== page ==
Friday, August 23, 2013

Street Entrepreneurs - 1

India’s most enduring heritage since independence is poverty. Poverty can't be fought by throwing doles and subsidy in the name of government schemes. It can only be done by creating suitable ecosystem for innovative and risk taking individuals. These persons need not to be engineering and management college students. A street vendor with no education is taking more risk and still pursing business is an entrepreneur. Entrepreneurship is more prevalent and still damn difficult to pursue for people working in unorganised sector. A NCEUS report estimates that in 2005 out of the 485 million persons employed in India, 86 percent or 395 million worked in the unorganised sector, generating 50.6 percent of the country's Gross Domestic Product.

Someone once told me to understand how businesses runs, interact with an entrepreneur, even if it is a pawn shop. I didn't get the point back then. Once in the college, I had read few chapters of book Grassroots entrepreneurship : entrepreneurs and micro-enterprises in rural India by Ajit Kanitkar. That became an inspiration for pursuing an interview with a street entrepreneur. I didn't record the facts like an official interview but collected it gradually in chit chat over a time of two months. What I understood of Street Vendors previously was a little value until I interacted with Mr. Binay Pradan. Our main protagonist, Mr. Binay Pradhan, is a Street Entrepreneur without any big degree and runs a Paanipuri Shop. Mr. Binay can't bear the idea of sweating tears for another person who will get profit on his hard work. He stated : "When one works for oneself, then one really puts the heart in the whole business." One of his wisdom lines remain with me - "A person must be good listener when working on the street. And, these days it has became more important to speak good & sweet rather than selling good products."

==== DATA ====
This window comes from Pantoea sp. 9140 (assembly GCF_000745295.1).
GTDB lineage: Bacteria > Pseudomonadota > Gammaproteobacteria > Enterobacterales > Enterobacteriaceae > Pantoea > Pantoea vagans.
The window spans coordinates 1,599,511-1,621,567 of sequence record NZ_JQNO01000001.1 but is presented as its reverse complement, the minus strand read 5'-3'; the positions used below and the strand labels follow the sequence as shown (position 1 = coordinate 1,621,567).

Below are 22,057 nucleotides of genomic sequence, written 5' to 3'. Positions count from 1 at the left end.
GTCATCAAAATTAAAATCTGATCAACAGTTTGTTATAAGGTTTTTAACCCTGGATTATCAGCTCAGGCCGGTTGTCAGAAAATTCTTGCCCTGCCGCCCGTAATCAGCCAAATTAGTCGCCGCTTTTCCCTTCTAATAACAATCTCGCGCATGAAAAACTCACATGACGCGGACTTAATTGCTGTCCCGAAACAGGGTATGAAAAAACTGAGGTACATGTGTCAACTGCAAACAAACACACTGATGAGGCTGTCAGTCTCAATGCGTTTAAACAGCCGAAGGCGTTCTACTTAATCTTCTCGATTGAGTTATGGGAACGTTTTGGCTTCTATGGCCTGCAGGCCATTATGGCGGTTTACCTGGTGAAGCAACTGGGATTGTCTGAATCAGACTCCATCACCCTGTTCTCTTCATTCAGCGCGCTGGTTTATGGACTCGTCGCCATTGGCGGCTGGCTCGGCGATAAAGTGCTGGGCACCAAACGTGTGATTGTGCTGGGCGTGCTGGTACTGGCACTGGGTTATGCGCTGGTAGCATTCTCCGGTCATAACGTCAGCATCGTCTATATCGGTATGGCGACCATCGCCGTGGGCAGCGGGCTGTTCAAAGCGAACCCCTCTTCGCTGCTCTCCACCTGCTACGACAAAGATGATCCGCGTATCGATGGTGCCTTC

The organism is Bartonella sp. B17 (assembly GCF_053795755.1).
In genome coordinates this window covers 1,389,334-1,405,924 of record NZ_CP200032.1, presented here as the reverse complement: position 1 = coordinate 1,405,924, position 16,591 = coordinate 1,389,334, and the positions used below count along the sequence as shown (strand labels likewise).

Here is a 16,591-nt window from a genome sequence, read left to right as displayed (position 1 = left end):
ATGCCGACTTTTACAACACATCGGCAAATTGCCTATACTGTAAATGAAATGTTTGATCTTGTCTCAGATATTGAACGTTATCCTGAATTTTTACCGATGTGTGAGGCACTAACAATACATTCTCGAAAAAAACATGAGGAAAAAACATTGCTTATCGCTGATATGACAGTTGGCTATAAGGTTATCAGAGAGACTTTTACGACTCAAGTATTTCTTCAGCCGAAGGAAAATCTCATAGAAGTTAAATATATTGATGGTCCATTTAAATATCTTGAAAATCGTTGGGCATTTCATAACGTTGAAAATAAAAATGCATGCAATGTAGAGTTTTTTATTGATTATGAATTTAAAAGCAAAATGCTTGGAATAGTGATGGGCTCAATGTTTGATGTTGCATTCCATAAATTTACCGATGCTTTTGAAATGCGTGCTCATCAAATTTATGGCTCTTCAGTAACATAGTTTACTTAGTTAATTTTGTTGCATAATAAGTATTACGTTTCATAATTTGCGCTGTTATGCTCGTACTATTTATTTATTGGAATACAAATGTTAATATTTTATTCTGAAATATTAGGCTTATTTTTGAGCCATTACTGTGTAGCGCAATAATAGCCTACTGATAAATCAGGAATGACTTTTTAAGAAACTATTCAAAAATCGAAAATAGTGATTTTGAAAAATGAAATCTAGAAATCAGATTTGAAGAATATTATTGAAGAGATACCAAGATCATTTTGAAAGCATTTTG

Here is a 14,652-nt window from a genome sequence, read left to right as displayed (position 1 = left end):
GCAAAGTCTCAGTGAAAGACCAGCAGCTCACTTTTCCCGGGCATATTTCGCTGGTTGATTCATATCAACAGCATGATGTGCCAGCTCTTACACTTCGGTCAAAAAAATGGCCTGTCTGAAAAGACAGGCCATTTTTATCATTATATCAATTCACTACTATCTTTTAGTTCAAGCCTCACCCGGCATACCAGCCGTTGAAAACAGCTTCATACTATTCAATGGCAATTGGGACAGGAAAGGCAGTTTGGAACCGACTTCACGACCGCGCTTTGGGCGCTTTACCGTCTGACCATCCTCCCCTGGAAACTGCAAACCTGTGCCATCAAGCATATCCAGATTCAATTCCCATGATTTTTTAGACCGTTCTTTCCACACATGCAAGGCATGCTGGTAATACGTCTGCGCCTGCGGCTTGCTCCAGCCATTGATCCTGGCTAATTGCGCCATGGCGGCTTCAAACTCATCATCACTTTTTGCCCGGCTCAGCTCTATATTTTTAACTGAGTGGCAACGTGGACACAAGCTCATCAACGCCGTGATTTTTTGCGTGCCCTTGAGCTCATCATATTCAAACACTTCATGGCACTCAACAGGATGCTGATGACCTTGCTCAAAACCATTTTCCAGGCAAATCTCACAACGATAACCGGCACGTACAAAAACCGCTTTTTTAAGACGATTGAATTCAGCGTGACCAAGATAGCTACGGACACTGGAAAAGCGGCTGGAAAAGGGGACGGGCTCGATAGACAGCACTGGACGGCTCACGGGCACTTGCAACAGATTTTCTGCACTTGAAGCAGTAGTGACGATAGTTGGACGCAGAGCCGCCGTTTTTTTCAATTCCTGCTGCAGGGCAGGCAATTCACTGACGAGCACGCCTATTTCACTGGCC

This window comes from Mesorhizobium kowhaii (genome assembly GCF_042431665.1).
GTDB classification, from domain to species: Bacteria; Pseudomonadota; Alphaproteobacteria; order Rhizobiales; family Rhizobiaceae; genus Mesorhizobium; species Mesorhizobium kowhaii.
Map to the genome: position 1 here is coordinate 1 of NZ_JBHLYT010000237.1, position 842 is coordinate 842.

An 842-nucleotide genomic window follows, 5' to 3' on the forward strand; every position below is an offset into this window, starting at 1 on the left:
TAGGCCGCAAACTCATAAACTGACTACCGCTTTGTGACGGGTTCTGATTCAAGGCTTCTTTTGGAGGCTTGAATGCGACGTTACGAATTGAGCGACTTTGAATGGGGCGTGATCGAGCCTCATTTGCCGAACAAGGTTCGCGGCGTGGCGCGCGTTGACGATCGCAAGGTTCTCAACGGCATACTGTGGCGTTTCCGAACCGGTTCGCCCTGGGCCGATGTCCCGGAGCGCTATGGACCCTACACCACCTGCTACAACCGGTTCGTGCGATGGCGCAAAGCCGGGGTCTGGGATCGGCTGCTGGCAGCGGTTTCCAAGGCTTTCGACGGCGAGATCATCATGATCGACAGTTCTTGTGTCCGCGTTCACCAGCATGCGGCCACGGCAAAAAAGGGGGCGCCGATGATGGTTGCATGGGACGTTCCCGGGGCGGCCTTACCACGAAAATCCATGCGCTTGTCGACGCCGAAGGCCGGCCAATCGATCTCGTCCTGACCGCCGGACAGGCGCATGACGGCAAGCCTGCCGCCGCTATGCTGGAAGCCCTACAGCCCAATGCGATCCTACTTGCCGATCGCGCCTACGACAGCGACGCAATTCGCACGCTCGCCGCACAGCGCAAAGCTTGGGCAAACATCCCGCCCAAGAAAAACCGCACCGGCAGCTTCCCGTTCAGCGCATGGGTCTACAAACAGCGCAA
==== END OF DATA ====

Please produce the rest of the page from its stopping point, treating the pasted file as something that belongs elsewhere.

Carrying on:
Family background - He has studied till 10th and family is located in Nayagada, Odisha. He is the eldest of 6 brothers. He was involved with farming. He also had worked in UP, Bihar and Mumbai for total of 10 years before starting his own venture. He was visiting to Harishankar temple as Bol Bam Kanwariya 11 years ago. That was the tipping point for him. He decided to start own business and migrated to Balangir. Hunch rather than market research, was the basis for opening a shop.

Business Model - Mr. Binay earn maximum upto Rs. 15,000 in a month. Cost of raw materials vary upto Rs. 200 to Rs.500 per day. While profit can fluctuate between Rs. 500 to Rs. 1000 on any given day. Also, he procure the raw material from a local trader since the inception of the business. Half the payment is given on the spot while remaining is done on credit. Payment is done as per cash flow obtained through sales. He takes day off on Sunday and rainy day. And he takes long leave for home in summer holidays.

He is married and blessed with three children. Girls are doing good in Class 6th and 9th while son is studying in class 2nd. He wants to impart best education to his children as this is only chance for next generation towards prosperity and respect. I agree with him completely. Education gives us skill to survive in economy and opening of minds. Those who dream about India becoming an economic superpower must support education and entrepreneurship around us.